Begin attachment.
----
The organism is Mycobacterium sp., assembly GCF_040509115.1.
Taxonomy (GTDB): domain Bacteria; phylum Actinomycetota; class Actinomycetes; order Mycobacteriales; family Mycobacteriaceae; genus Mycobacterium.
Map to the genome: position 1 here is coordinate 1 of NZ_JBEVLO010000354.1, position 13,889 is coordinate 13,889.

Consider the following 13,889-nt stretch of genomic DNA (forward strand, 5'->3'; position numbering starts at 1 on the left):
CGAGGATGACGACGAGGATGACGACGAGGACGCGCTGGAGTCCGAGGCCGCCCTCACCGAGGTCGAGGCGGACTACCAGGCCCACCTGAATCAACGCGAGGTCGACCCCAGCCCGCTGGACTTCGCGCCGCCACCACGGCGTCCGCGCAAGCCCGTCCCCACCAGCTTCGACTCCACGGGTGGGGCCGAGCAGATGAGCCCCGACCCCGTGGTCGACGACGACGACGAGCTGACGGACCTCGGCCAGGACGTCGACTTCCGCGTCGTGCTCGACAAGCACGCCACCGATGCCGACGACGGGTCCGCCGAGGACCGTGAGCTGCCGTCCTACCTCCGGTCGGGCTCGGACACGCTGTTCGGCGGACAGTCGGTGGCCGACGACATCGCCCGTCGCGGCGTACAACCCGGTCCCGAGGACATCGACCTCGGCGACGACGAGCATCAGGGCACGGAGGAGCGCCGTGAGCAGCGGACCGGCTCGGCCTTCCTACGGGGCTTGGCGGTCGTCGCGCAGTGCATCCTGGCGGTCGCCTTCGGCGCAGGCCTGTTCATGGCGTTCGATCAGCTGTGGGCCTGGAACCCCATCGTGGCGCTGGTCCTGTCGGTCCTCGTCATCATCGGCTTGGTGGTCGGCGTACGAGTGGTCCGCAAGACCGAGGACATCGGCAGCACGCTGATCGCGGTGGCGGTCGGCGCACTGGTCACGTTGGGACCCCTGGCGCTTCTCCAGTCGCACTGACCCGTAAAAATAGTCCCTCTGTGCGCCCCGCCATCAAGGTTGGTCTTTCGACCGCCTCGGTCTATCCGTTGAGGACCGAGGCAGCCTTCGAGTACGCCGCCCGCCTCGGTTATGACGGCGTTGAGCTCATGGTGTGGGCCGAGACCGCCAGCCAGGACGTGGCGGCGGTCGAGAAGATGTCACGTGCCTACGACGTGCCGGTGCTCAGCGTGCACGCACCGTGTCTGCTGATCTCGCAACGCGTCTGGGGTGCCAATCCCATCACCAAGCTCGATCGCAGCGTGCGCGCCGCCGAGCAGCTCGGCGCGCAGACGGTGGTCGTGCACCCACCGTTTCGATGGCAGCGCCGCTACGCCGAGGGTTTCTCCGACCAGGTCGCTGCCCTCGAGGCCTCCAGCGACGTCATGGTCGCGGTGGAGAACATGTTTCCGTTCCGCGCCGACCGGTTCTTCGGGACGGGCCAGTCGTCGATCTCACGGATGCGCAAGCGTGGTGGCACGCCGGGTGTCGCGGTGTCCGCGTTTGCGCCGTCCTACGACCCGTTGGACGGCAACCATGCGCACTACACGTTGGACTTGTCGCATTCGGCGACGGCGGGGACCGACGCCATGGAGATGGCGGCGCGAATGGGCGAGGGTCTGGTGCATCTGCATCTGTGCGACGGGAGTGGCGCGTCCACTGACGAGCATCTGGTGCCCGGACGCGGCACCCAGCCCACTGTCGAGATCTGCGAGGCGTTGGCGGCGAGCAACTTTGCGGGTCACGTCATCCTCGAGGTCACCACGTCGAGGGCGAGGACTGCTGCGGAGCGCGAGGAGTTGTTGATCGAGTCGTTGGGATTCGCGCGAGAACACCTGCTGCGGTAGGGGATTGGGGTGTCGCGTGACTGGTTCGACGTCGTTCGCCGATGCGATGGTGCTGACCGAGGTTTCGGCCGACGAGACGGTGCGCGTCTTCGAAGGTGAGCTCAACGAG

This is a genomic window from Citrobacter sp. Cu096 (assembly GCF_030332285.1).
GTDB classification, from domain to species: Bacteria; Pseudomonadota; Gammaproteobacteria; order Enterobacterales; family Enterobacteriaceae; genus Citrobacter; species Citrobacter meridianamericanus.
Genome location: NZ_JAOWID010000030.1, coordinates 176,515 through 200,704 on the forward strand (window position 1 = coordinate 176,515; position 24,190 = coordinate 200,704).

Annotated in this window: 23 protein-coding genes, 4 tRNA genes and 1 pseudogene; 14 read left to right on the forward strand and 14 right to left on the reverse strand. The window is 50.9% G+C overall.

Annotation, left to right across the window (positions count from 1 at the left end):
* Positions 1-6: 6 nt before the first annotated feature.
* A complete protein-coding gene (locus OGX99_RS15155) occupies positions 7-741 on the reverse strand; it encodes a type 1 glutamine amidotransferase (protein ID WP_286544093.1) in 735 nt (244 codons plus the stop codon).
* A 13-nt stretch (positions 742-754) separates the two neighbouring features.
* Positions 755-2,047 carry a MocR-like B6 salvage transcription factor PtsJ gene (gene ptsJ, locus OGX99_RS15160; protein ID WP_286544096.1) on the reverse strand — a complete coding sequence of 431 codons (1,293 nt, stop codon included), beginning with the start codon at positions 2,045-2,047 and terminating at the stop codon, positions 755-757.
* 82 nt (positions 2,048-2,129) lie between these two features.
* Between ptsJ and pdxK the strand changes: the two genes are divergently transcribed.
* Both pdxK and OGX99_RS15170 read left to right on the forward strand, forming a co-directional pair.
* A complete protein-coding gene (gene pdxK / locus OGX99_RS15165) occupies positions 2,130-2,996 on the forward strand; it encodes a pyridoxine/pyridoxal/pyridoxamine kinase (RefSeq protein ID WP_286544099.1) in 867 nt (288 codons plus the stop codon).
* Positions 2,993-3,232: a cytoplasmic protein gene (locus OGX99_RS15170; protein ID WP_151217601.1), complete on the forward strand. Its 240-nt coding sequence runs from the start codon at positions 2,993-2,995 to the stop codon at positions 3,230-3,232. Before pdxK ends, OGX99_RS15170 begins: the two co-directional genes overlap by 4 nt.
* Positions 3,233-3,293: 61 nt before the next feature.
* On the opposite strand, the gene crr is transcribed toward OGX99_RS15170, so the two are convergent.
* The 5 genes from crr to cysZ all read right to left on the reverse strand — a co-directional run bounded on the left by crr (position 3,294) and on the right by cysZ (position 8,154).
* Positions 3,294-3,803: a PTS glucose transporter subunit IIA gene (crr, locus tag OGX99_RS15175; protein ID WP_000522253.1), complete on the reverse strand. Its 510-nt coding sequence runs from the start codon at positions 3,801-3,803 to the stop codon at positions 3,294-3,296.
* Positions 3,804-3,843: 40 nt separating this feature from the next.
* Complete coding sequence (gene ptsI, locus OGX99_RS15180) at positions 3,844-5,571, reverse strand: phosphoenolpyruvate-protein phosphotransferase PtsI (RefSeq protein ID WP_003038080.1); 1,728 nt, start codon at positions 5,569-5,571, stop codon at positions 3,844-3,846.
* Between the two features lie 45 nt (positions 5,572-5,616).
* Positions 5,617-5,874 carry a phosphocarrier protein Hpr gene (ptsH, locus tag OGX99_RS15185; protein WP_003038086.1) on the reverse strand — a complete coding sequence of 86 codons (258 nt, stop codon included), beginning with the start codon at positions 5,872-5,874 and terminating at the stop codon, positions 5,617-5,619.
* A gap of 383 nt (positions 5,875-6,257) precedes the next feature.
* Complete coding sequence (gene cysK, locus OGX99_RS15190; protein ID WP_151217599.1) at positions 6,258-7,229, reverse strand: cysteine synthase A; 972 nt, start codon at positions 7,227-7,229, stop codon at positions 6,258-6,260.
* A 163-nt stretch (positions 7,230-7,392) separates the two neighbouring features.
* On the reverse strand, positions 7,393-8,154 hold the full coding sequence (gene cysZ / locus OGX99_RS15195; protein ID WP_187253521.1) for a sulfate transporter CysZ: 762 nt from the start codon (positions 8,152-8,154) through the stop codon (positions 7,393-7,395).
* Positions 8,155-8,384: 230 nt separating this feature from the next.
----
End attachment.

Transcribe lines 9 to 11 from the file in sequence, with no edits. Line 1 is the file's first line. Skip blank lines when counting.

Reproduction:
Annotated in this window: 23 protein-coding genes, 4 tRNA genes and 1 pseudogene; 14 read left to right on the forward strand and 14 right to left on the reverse strand. The window is 50.9% G+C overall.

Annotation, left to right across the window (positions count from 1 at the left end):
* Positions 1-6: 6 nt before the first annotated feature.